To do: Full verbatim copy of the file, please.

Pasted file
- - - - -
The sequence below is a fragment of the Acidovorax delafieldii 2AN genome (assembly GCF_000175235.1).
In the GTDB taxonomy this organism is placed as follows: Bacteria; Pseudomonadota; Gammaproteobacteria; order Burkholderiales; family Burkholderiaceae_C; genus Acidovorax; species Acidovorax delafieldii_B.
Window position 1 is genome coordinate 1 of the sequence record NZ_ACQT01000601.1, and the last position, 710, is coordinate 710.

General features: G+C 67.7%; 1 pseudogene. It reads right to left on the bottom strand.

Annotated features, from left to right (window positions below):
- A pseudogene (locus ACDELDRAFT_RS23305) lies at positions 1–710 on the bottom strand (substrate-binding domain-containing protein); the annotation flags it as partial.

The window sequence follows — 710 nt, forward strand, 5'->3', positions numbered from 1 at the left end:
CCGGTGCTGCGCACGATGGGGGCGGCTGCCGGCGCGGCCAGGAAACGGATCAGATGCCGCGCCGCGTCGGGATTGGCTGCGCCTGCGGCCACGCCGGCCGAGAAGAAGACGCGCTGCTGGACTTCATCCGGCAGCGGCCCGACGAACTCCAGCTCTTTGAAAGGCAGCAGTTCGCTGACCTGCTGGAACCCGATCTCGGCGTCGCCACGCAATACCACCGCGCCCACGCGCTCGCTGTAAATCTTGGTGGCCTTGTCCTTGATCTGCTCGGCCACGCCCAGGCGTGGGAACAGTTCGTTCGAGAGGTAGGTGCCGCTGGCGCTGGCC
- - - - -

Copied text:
The sequence below is a fragment of the Acidovorax delafieldii 2AN genome (assembly GCF_000175235.1).
In the GTDB taxonomy this organism is placed as follows: Bacteria; Pseudomonadota; Gammaproteobacteria; order Burkholderiales; family Burkholderiaceae_C; genus Acidovorax; species Acidovorax delafieldii_B.
Window position 1 is genome coordinate 1 of the sequence record NZ_ACQT01000601.1, and the last position, 710, is coordinate 710.

General features: G+C 67.7%; 1 pseudogene. It reads right to left on the bottom strand.

Annotated features, from left to right (window positions below):
- A pseudogene (locus ACDELDRAFT_RS23305) lies at positions 1–710 on the bottom strand (substrate-binding domain-containing protein); the annotation flags it as partial.

The window sequence follows — 710 nt, forward strand, 5'->3', positions numbered from 1 at the left end:
CCGGTGCTGCGCACGATGGGGGCGGCTGCCGGCGCGGCCAGGAAACGGATCAGATGCCGCGCCGCGTCGGGATTGGCTGCGCCTGCGGCCACGCCGGCCGAGAAGAAGACGCGCTGCTGGACTTCATCCGGCAGCGGCCCGACGAACTCCAGCTCTTTGAAAGGCAGCAGTTCGCTGACCTGCTGGAACCCGATCTCGGCGTCGCCACGCAATACCACCGCGCCCACGCGCTCGCTGTAAATCTTGGTGGCCTTGTCCTTGATCTGCTCGGCCACGCCCAGGCGTGGGAACAGTTCGTTCGAGAGGTAGGTGCCGCTGGCGCTGGCC